Day 5

Activities

Activity 1: Number Recognition and Writing

Materials: 10 apple die-cuts (kit), cookie sheet*, number cards (kit), pencil, shaving cream*, yarn (kit)*
We want children to begin associating the quantity of numbers with the word and the symbol for each number. For this activity, lay out the number cards in order from 1-10. Show your child 1 apple die-cut. Have him tell you how many there are and then find the number card that shows that number. Repeat with 2 and 3 apples. Then mix the number cards up so they are out of order and repeat the activity. Next, have your child choose the number of objects to show you and you pick the number card. Your child can "check" your work to see if you chose the right number!

Optional Extension:
Use up to 10 objects if your child is already familiar with the numbers 1-3.

Next, choose Option 1 or Option 2 for your child to complete.

Option 1

For this option, your child will use the "Number Writing 1, 2, 3" page to practice writing 1, 2, and 3. Provide assistance as needed.

Option 2

For children who are not yet able to trace numbers with a pencil, provide yarn that your child can use to form the numbers, or ask him to trace the numbers on a cookie sheet with shaving cream.

Activity 2: Reading Workshop

Materials: A Is for Musk Ox by Erin Cabatingan, a few books to read to your child, crayons, markers, or colored pencils*
Each Friday your child will participate in a reading workshop. Often you will be asked to teach a mini-lesson on a specific reading skill that your child will then apply as he interacts with text.

For this mini-lesson discuss that the words on a page are read from left to right. Read the first few pages from a book and use your fingers to follow the words as you read, drawing attention to the fact that words are read from left to right. Find a couple of other books and read the first couple of pages and explain that this "rule" applies to all books.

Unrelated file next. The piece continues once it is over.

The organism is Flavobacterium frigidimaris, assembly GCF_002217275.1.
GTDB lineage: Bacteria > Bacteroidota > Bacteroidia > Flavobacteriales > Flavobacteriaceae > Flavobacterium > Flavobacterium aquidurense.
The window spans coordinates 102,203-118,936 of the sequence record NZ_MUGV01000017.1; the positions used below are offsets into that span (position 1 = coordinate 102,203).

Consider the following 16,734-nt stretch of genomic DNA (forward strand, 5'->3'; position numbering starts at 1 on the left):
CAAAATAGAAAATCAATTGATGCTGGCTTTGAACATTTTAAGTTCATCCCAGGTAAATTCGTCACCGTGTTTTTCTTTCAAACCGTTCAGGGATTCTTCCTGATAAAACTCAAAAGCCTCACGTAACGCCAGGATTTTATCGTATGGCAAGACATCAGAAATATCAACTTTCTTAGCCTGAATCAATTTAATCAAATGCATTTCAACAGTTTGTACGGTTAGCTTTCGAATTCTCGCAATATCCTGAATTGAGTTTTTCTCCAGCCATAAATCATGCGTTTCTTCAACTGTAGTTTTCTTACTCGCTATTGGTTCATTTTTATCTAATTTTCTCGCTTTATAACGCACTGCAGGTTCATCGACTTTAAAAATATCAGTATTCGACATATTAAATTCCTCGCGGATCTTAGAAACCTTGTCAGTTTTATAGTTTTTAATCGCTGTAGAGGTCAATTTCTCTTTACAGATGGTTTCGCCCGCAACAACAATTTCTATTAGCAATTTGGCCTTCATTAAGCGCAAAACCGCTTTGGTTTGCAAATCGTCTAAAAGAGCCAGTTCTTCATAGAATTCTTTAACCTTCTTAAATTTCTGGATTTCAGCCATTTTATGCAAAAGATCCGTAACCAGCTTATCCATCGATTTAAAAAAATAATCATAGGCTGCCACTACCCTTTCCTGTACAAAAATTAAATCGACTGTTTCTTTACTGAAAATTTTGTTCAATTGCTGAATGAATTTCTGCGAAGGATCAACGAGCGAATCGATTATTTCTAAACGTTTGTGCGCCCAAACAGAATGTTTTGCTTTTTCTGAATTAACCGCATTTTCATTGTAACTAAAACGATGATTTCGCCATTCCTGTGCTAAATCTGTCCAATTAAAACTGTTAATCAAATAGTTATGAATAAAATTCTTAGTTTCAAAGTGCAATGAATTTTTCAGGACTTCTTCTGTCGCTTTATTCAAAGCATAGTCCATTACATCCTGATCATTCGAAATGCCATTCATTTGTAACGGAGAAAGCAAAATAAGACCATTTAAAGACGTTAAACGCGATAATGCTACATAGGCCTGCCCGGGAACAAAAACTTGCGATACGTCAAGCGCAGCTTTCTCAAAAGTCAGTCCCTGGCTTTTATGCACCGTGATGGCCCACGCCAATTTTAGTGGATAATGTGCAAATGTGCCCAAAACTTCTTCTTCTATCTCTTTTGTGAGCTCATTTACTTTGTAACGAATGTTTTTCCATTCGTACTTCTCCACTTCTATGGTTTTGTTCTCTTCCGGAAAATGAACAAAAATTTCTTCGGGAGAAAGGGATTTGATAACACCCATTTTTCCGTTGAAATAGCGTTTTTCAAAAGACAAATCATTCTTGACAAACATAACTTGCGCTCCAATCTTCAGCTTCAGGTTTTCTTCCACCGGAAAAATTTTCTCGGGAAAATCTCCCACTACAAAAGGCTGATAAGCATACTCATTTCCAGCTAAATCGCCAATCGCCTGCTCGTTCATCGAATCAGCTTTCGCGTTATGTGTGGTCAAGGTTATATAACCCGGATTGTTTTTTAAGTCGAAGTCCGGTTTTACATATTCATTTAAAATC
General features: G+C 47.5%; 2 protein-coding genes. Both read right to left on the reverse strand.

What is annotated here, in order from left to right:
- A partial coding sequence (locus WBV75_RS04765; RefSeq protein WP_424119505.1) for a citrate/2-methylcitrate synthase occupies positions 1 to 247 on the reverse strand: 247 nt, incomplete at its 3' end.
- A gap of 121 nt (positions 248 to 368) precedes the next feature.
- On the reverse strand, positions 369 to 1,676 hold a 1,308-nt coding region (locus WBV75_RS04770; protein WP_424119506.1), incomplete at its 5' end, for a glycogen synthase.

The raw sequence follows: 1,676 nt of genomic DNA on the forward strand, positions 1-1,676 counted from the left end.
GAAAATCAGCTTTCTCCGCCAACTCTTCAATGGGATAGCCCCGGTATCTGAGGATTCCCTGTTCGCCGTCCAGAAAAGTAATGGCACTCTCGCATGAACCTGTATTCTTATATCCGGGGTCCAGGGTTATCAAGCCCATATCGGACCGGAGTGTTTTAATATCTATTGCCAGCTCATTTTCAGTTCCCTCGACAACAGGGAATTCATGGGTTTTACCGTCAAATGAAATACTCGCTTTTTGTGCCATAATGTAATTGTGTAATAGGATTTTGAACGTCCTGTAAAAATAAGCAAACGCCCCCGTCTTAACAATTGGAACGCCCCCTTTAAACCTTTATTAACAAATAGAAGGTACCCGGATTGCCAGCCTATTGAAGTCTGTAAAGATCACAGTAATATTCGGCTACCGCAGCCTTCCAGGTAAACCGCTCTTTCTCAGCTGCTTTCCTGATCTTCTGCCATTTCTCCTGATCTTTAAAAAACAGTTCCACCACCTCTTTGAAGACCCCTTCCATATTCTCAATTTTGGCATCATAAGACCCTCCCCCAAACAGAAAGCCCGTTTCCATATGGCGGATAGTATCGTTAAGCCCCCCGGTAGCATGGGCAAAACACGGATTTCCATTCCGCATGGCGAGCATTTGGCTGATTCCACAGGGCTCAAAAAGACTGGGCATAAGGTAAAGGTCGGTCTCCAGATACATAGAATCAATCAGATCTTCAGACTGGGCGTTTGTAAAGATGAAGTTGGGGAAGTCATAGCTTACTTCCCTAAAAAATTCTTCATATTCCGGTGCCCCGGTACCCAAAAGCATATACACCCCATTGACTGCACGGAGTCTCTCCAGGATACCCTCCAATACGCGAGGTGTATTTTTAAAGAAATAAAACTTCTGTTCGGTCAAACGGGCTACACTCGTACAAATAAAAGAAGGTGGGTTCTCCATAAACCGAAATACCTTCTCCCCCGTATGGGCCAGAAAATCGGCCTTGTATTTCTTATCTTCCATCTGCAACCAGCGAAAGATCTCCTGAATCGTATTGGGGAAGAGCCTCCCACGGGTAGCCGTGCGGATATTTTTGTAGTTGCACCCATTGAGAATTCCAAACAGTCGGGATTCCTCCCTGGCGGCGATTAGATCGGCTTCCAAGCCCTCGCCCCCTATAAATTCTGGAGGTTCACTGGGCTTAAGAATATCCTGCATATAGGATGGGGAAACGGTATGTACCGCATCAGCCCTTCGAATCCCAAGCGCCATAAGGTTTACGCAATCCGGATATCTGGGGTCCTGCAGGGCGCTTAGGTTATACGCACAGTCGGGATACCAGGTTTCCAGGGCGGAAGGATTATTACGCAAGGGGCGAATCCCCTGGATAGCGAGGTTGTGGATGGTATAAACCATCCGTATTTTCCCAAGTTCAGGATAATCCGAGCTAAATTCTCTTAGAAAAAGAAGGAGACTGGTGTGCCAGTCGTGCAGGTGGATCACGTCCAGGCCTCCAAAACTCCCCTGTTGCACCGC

Next, give your child the A is for Musk Ox book and encourage him to use his finger and "trace" across the words on the page from left to right, moving down the lines. Encourage him to spend some time with the book independently, practicing tracing the words from left to right. He can also spend time exploring the illustrations in the book. Once your child has spent 5-8 minutes with the book independently, ask your child if he liked the book and why or why not. Ask him if he would recommend it to a friend and why or why not.

Optional Extension
Ask your child to draw a face that shows how he felt after you first read the book aloud. Ask him to describe the face and what emotion(s) it represents.

Activity 3: Writing Workshop

Materials: student journal
Each Friday, your child will also participate in a writing workshop. This is a time for your child to "write" as freely and as independently as possible and will also be a time to practice dictating creative stories and ideas that you will record.

Your child will have his own journal, and each Friday you will write the date across the top of the page. This journal will help you see your child's writing improve as the year progresses. Some Fridays he may use one page in the journal, and on others he may use a 2-page spread. Many children will start off just writing random lines on the page or confusing chicken scratch, but as a child's writing skills develop, the writing will become more recognizable.
For today's writing workshop, open up to the first 2-page spread of the composition book. On the first page ask your child to draw a picture of a musk ox and then write about him on the lines provided. If your child says, "but I don't know how to write," encourage him to just "pretend" to write and put his thoughts on the page. Explain that it is okay if he doesn't make all the letters correctly. Maybe he knows how to write only a few words and can use those to write about the musk ox.

On the second page, ask your child to tell a story (that you will record). The story can be about a musk ox, it can be about something that happened during the week, or it can be from the child's imagination. If your child needs more direction, encourage him to tell a story about a musk ox. Once your child is finished, reread what he dictated, and then encourage him to draw a picture to accompany the story. Explain that his picture should relate to the story in some way, in the same way that an illustrator's pictures enhance the author's words.